A smart and talented MC, gospel star T-Bone fails to make a memorable impression on Gospel Alpha Mega Funky Boogie Disco Music. It isn't that he doesn't have the skills, T-Bone is a quick-witted motor mouth who spats out rhymes at an exciting pace. But his skills are often outshone by the bland approach, which provides some sadly embarrassing moments. The faux Snoop Dogg singing and hilarious use of slang sounds very forced, especially when it surrounds such a bright talent as T-Bone. Although it offers an alternative to secular rappers that pursue the same sound, the approach is so based in the mid-'90s West Coast scene that it comes off as a late afterthought of an answer to the classic Doggystyle. This is the true shame of the record, which contains many great beats and rhymes that are dragged down by the dated G-funk flourishes. When T-Bone tones down the flash, he reveals tight, funky tracks that bounce along with a militaristic precision that complement his abilities greatly. The best example of this is the title track, a rocking song that takes advantage of guest rapper KRS-One's incredible intellect and T-Bone's complementary Christian logic. It's one of the few moments where T-Bone doesn't sound like he's trying to be authentic and reveals a cool thoughtfulness that many of his contemporaries ignore. If T-Bone focused on a more original sound, he could make waves in the secular world as well as the Christian world. As it is, Gospel Alpha Mega Funky Boogie Disco Music is the toothless alternative to a sound that is already almost ten years old, a waste of a talented rapper if there ever was one.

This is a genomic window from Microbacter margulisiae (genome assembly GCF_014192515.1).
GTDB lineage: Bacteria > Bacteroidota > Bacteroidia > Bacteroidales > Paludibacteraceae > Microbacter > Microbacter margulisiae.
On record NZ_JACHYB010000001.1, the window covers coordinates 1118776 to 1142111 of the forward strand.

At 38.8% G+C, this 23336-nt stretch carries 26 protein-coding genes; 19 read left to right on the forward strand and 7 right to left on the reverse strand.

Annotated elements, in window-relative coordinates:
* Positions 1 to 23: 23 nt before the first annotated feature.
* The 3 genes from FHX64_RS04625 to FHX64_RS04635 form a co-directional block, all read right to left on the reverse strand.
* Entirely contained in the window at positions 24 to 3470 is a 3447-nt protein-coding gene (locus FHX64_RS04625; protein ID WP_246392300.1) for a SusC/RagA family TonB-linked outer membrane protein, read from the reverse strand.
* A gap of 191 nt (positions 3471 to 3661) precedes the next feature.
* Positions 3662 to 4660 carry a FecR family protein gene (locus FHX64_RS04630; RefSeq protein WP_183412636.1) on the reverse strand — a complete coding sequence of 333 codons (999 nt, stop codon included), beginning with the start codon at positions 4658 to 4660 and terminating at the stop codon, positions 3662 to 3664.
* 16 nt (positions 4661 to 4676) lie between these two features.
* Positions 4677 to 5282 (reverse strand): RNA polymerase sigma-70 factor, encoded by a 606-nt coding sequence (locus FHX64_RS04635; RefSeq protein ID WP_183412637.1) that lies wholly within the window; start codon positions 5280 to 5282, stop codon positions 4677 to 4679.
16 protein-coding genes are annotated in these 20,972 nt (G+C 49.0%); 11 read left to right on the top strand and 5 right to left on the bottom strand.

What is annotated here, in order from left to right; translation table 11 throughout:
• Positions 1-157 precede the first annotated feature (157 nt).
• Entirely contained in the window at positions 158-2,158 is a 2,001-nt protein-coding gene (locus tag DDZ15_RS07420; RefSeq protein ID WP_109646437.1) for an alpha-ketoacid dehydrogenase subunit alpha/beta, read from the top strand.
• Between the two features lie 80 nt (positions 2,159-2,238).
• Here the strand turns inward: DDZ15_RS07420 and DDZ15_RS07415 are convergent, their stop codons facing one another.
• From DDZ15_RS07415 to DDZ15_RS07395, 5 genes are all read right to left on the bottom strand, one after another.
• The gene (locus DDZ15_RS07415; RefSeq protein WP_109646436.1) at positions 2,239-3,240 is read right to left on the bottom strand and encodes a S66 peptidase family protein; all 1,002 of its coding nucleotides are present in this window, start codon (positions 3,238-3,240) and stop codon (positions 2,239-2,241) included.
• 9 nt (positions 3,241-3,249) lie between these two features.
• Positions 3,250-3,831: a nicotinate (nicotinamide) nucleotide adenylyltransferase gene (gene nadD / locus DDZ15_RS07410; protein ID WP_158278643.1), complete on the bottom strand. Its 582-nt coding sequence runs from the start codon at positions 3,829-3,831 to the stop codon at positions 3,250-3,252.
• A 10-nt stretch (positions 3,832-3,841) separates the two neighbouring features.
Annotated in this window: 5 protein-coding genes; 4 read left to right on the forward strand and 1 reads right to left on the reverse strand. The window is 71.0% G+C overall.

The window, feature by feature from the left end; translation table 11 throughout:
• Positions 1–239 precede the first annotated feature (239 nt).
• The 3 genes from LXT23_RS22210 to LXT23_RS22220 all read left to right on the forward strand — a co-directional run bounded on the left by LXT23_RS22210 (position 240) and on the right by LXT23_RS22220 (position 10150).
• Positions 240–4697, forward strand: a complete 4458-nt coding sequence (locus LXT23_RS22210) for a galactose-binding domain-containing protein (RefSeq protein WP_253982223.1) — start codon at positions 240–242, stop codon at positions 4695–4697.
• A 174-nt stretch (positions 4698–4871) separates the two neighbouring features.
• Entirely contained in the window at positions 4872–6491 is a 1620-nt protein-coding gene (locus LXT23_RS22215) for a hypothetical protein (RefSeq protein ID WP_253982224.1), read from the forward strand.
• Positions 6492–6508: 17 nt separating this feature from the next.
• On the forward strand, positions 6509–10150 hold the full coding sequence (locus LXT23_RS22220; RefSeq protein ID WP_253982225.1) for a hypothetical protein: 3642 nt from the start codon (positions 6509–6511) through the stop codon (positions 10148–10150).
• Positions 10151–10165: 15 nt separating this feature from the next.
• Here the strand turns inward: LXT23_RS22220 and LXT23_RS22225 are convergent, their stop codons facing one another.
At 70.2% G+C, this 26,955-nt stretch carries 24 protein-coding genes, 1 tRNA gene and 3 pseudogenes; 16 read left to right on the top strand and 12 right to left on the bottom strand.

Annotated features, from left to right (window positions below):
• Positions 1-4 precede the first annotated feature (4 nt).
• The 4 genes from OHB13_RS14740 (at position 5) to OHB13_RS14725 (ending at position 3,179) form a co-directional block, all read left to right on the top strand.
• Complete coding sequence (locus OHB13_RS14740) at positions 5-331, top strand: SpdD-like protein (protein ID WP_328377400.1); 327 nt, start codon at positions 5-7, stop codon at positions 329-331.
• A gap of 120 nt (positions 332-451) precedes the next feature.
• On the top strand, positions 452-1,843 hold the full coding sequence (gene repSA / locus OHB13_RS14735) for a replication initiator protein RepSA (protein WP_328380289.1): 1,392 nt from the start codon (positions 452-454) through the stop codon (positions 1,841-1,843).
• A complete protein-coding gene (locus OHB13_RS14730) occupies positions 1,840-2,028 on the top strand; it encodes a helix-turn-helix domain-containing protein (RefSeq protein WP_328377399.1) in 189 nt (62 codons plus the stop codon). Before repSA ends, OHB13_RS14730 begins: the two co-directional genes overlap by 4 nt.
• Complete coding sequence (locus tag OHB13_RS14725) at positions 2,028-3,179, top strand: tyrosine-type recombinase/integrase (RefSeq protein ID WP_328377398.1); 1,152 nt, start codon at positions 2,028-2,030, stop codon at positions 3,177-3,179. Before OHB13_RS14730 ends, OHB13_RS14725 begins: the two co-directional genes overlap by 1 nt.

AllMusic Review by Bradley Torreano
feat: King Tech